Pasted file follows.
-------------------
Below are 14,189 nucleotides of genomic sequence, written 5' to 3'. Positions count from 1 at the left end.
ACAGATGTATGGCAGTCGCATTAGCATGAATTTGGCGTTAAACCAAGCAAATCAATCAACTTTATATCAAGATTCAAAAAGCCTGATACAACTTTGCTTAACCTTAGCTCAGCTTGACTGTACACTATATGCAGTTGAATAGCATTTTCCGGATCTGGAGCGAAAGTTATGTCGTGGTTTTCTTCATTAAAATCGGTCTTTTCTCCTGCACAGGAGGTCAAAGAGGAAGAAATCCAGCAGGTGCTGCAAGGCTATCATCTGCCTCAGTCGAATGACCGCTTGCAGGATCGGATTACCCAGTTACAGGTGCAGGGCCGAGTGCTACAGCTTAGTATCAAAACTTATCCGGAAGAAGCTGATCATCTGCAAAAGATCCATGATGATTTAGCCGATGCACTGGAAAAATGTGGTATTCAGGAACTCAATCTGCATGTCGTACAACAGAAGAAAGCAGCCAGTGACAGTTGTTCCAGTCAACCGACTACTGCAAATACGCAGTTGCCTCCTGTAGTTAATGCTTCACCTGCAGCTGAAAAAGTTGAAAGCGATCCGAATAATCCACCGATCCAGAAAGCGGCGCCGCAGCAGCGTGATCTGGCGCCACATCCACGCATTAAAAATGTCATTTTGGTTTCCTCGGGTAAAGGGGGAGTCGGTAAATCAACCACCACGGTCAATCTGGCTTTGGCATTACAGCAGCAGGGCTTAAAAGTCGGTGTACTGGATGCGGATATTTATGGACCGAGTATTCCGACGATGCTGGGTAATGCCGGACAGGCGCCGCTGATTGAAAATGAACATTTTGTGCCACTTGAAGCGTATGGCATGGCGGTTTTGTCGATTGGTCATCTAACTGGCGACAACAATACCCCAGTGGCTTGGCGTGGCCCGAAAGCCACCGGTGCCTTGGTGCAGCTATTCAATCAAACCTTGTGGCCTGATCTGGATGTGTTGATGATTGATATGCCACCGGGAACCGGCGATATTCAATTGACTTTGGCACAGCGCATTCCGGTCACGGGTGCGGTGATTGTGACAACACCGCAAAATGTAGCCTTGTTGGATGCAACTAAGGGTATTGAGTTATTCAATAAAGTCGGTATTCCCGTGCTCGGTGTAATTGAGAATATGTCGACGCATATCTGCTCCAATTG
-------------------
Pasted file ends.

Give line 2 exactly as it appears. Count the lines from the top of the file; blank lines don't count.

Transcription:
ACAGATGTATGGCAGTCGCATTAGCATGAATTTGGCGTTAAACCAAGCAAATCAATCAACTTTATATCAAGATTCAAAAAGCCTGATACAACTTTGCTTAACCTTAGCTCAGCTTGACTGTACACTATATGCAGTTGAATAGCATTTTCCGGATCTGGAGCGAAAGTTATGTCGTGGTTTTCTTCATTAAAATCGGTCTTTTCTCCTGCACAGGAGGTCAAAGAGGAAGAAATCCAGCAGGTGCTGCAAGGCTATCATCTGCCTCAGTCGAATGACCGCTTGCAGGATCGGATTACCCAGTTACAGGTGCAGGGCCGAGTGCTACAGCTTAGTATCAAAACTTATCCGGAAGAAGCTGATCATCTGCAAAAGATCCATGATGATTTAGCCGATGCACTGGAAAAATGTGGTATTCAGGAACTCAATCTGCATGTCGTACAACAGAAGAAAGCAGCCAGTGACAGTTGTTCCAGTCAACCGACTACTGCAAATACGCAGTTGCCTCCTGTAGTTAATGCTTCACCTGCAGCTGAAAAAGTTGAAAGCGATCCGAATAATCCACCGATCCAGAAAGCGGCGCCGCAGCAGCGTGATCTGGCGCCACATCCACGCATTAAAAATGTCATTTTGGTTTCCTCGGGTAAAGGGGGAGTCGGTAAATCAACCACCACGGTCAATCTGGCTTTGGCATTACAGCAGCAGGGCTTAAAAGTCGGTGTACTGGATGCGGATATTTATGGACCGAGTATTCCGACGATGCTGGGTAATGCCGGACAGGCGCCGCTGATTGAAAATGAACATTTTGTGCCACTTGAAGCGTATGGCATGGCGGTTTTGTCGATTGGTCATCTAACTGGCGACAACAATACCCCAGTGGCTTGGCGTGGCCCGAAAGCCACCGGTGCCTTGGTGCAGCTATTCAATCAAACCTTGTGGCCTGATCTGGATGTGTTGATGATTGATATGCCACCGGGAACCGGCGATATTCAATTGACTTTGGCACAGCGCATTCCGGTCACGGGTGCGGTGATTGTGACAACACCGCAAAATGTAGCCTTGTTGGATGCAACTAAGGGTATTGAGTTATTCAATAAAGTCGGTATTCCCGTGCTCGGTGTAATTGAGAATATGTCGACGCATATCTGCTCCAATTG